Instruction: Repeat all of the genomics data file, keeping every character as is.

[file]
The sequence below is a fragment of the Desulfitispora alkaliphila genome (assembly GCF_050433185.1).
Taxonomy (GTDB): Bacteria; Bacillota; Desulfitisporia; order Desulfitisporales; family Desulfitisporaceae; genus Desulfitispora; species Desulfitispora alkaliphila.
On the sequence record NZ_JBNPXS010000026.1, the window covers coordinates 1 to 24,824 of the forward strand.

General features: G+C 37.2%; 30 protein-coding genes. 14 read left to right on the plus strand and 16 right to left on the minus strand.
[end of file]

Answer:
The sequence below is a fragment of the Desulfitispora alkaliphila genome (assembly GCF_050433185.1).
Taxonomy (GTDB): Bacteria; Bacillota; Desulfitisporia; order Desulfitisporales; family Desulfitisporaceae; genus Desulfitispora; species Desulfitispora alkaliphila.
On the sequence record NZ_JBNPXS010000026.1, the window covers coordinates 1 to 24,824 of the forward strand.

General features: G+C 37.2%; 30 protein-coding genes. 14 read left to right on the plus strand and 16 right to left on the minus strand.